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Triple Crunch Log                                                                                                            

24.10.10. UK utilities warn that a carbon floor price is not enough for them to build new nuclear. FT: “Britain’s “big six” energy companies will this week warn Chris Huhne, secretary of state for energy, that the government’s proposed “floor price” for carbon emission permits is not enough of an incentive for them to invest in new nuclear power stations. Executives from the companies, including Centrica, EDF Energy and Scottish Power, now owned by Iberdrola, are due to make their views clear at a dinner with Mr Huhne on Wednesday.The industry has reached a consensus position with all companies agreeing that some form of additional incentive is required. Options range from a feed-in tariff to guarantee the price for low-carbon electricity to payments to companies as reward for having available generation capacity. The government has already said it is seeking to put a floor under the price of carbon dioxide permits under the European Union’s emissions trading scheme. But executives believe if that were to be the only incentive the floor would have to be set at a pretty high level, with estimates ranging between €80 and €90 a tonne of carbon. The companies argue any floor price should start at a relatively low level and then gradually step up towards a level of about €35 a tonne of carbon. Prices are currently hovering at around €15 a tonne.” RWE wants a low-carbon obligation like the renewables obligation, to include nuclear.970

Tea Party climate-change deniers funded by BP and other major polluters. Guardian: “BP and several other big European companies are funding the midterm election campaigns of Tea Party favourites who deny the existence of global warming or oppose Barack Obama's energy agenda, the Guardian has learned. An analysis of campaign finance by Climate Action Network Europe (Cane) found nearly 80% of campaign donations from a number of major European firms were directed towards senators who blocked action on climate change.”971

25.10.10. Coal India pricing reflects keen demand and possibility that India’s economy could “decouple.” FT: “Coal India’s $3.5bn initial public offering will be the country’s biggest after the Indian government decided to list the state-run company at Rs245 a share. The decision to price the shares at the top of the range on Monday night reflects the strong demand for the miner’s stock. The issue was 15 times subscribed as global investors seeking greater exposure to India’s fast growing economy bought the stock. At the price set by the Indian government, Coal India – which floated only 10 per cent of its shares – will be valued at about $35bn, making it the country’s seventh-largest listed company. Investors fleeing slow growing developed economies have been investing heavily into emerging economies such as India, which has attracted a record $34bn in overseas capital this year. Since the start of this year the Bombay Stock Exchange’s Sensex index has risen more than 16 per cent to 20,303 …. “India can decouple (from western economies), in our view,” said Ridham Desai, chief India strategist for Morgan Stanley. “This view is supported by a balanced and superior growth economy, a corporate sector that is delivering strong earnings with low cyclicality, balance sheet discipline . . . and policymakers that are willing to take risks.”972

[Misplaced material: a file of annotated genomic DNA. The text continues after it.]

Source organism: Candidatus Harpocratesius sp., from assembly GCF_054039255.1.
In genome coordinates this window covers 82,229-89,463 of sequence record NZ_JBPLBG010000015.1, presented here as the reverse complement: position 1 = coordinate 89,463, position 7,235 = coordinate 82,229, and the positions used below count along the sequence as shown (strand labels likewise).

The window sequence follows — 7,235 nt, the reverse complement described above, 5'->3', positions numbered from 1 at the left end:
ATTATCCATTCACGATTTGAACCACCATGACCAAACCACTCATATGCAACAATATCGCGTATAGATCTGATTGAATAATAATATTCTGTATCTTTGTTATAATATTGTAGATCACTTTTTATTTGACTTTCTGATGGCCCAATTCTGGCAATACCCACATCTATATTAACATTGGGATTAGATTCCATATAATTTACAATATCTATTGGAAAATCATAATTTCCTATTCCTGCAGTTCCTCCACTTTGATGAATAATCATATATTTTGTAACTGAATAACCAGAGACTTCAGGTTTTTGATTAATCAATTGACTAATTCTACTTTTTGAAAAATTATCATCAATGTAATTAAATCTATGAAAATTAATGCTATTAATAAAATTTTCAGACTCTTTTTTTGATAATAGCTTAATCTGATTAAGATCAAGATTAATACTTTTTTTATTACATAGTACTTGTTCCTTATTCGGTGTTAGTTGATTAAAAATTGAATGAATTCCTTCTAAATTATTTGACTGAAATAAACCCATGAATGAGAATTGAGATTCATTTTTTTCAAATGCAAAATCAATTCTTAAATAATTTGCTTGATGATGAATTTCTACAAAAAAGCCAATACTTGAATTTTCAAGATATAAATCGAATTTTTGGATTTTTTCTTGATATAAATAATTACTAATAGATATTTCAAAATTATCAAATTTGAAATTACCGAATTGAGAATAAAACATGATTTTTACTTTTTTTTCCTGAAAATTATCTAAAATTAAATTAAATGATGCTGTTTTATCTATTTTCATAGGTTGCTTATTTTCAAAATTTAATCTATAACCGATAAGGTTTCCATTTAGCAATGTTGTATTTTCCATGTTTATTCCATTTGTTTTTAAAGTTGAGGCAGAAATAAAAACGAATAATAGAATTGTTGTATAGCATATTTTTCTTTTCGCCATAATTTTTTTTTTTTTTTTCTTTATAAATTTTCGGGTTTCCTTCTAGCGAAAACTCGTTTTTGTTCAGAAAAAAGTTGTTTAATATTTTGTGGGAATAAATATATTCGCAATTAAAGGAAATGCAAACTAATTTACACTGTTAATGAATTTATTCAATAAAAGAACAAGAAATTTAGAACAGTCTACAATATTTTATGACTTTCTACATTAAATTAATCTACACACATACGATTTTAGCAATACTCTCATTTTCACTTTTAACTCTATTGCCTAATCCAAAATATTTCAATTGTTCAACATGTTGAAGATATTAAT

Aberdeen plans to expand on oil and gas know-how with a full role in renewables. FT: “The area has 40,000 people directly employed by 900 energy companies – 400 of which are internationally owned – with an even larger number of people engaged in the supply chain. Aberdeen City and Shire Economic Future, a private-public partnership that promotes economic development in the region, has identified a 30-mile corridor – dubbed Energetica – between Aberdeen and Peterhead, which it hopes will host a concentration of energy technology companies, housing and leisure facilities.”973